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Background to Heart's Needle


Different interpretations come from reading poetry
WD Snodgrass Poet
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Some… some poets read well, some reads very, very, very badly. Yeah, that means that it's now being filtered through another psyche and probably is going to cast other colors and implications and so forth. That's why I… that's why I loved teaching that course in oral interpretation… that I was getting interpretations of the poem all the time, that… that wouldn't have come to me by themselves. Yeah, and hearing somebody… well, it's the same thing, you know, I started out as a musician. You can't imagine saying, 'They're playing Beethoven's Third tonight', you say, 'Oh, I heard that'. You know, come on. That's what the conductor is there for, is… is to… is to have a different vision and a different reception of it to pass on to you. And of course, there are some interpretations that are just plain wrong, just plain dumb. But I… I don't know.

I… that's why I like teaching that course. You know, people were always reading things in ways I couldn't have suspected. And… and it was often people who didn't have much literary background and… and thought they didn't know much about poetry. And suddenly they would come out with an interpretation which… which, you know, which would leave me boggling. That's, you know, that… that's the nature of a work of art, I think, that it's subject to… it's related to all these different… it's a product of one particular mind, but it also then has to pass through all these different minds, and it's changed again and again and again and again. And it's, you know… there isn't one right way to hear it. You know, if somebody reads something like that or somebody plays something, a piece of music in a way that you don't expect, maybe you wouldn't want that to be the only way you ever heard it. And there may be such a thing as a reading which you'll decide is so definitive you don't… you don't need to hear it anymore, but I… no, not likely. More often, you will hear it again and again and again and with different emphases, different… well, yeah, that's the difference between a literary translation of a poem — we were talking about the other — and  you know, a real translation into a poem, it's going to have new and different emphat… kinds of emphases and… and possibilities and echoes, stuff like that there. I hope.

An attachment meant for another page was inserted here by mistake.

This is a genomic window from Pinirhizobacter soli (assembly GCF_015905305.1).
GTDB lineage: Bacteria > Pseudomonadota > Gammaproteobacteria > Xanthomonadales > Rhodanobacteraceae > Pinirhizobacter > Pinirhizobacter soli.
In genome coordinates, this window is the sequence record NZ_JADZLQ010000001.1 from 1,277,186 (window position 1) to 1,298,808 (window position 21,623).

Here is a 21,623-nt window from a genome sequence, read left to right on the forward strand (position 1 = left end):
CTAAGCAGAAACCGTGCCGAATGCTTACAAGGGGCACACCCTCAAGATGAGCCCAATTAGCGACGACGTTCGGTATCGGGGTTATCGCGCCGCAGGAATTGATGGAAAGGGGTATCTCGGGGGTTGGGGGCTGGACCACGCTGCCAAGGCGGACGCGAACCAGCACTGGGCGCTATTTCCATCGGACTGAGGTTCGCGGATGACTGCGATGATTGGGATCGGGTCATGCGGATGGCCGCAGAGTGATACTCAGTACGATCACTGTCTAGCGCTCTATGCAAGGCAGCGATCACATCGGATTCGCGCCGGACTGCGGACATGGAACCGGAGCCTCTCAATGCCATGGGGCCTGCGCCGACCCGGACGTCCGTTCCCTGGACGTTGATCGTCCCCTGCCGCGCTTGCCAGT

American poet WD Snodgrass, entered the world of poetry with a bang winning several awards, including the Pulitzer Prize, for his first collection of poetry, Heart's Needle. A backlash followed his controversial fifth anthology “The Fuehrer Bunker”, but in recent years these poems have been reassessed and their importance recognised.

Listeners: William B. Patrick

William B. Patrick is a writer and poet who lives in Troy, New York. Among his work are the poetry volumes "We Didn't Come Here for This" and "These Upraised Hands", the novel "Roxa: Voices of the Culver Family" and the plays "Rescue" and "Rachel's Dinner". His most recent work is the non-fiction book "Saving Troy", based on the year he spent following the Troy Fire Department.

Mr. Patrick has been Writer-in-Residence at the New York State Writers Institute and has taught at Old Dominion University, Onondaga Community College, and Salem State College, and workshops in Screenwriting and Playwriting at the Blue Ridge Writers Conference in Roanoke, Virginia. He has received grants from the Academy of American Poets, the National Endowment for the Arts, the Massachusetts Artists Foundation, and the Virginia Commission for the Arts.

Tags: Beethoven's 3rd Symphony, Ludwig van Beethoven

Duration: 3 minutes, 1 second

Date story recorded: August 2004

Date story went live: 29 September 2010